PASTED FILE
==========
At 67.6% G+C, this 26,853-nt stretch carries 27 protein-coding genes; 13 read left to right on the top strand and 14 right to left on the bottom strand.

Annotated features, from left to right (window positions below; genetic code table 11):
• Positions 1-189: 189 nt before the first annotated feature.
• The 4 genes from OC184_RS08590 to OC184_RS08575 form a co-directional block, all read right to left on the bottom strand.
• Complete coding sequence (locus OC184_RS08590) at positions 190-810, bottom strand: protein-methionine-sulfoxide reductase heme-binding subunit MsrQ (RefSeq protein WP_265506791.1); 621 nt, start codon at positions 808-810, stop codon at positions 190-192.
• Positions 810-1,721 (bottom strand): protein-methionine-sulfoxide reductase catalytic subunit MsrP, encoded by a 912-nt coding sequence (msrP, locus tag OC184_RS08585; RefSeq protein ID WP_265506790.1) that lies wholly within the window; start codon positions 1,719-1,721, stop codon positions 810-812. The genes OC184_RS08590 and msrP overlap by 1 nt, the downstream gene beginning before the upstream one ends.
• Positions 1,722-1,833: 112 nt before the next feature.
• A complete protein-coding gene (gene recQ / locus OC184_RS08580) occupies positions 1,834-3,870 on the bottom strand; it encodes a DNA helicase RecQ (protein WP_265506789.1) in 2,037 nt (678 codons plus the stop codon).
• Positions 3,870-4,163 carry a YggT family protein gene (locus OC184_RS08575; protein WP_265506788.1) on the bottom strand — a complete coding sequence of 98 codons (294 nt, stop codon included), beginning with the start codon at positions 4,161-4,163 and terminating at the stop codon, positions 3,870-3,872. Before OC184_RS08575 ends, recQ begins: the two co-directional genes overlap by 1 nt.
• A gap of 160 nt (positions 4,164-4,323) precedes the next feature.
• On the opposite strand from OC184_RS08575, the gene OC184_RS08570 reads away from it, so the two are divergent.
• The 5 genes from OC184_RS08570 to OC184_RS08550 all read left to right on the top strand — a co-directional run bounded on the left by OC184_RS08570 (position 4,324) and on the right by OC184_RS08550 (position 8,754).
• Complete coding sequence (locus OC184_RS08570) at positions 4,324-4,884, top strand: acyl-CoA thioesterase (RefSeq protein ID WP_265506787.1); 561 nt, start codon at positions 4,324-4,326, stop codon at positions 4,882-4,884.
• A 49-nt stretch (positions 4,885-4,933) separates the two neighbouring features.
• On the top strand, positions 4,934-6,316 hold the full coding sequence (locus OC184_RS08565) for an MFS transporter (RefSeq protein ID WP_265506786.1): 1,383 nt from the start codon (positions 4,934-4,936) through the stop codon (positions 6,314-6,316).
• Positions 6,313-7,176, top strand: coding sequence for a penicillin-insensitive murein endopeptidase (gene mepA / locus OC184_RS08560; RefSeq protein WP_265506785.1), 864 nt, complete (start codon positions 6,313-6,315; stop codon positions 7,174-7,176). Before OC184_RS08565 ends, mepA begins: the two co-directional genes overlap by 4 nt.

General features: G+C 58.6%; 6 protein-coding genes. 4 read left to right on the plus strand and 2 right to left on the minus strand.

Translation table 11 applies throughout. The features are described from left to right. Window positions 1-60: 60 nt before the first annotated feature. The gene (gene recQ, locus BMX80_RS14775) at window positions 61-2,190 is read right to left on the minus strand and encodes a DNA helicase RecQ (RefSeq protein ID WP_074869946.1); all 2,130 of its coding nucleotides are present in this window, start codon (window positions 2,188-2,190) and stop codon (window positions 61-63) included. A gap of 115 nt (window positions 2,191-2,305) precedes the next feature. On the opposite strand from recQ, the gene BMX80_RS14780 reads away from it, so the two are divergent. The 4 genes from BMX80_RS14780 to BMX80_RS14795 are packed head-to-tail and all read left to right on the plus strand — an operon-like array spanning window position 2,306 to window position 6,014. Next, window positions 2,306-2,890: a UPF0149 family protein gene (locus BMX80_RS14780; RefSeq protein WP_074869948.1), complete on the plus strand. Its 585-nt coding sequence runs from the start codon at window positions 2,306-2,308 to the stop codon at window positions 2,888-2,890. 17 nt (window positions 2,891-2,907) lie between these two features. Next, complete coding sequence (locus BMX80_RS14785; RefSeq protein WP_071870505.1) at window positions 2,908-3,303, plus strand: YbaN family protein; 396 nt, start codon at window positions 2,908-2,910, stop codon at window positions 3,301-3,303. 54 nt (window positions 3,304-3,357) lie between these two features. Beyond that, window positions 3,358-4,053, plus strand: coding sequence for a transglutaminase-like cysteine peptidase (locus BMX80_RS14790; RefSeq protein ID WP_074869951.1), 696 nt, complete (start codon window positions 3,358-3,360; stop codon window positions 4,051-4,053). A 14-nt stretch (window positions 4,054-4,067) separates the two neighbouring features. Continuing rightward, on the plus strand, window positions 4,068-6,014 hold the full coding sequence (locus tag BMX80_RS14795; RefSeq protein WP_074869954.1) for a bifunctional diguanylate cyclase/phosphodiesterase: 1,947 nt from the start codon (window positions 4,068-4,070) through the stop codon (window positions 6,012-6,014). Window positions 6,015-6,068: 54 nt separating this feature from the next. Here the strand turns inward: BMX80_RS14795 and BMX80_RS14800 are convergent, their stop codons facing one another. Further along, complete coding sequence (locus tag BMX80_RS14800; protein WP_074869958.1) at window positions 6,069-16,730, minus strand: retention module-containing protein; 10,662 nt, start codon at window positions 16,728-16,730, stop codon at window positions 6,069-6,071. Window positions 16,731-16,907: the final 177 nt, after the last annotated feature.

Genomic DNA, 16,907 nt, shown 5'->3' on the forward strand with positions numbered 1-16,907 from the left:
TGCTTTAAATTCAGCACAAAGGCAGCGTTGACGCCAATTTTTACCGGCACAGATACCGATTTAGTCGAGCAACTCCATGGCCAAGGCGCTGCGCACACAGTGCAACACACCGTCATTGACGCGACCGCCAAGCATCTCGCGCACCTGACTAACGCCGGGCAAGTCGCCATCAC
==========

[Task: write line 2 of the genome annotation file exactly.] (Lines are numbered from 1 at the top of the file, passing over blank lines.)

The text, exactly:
Annotated features, from left to right (window positions below; genetic code table 11):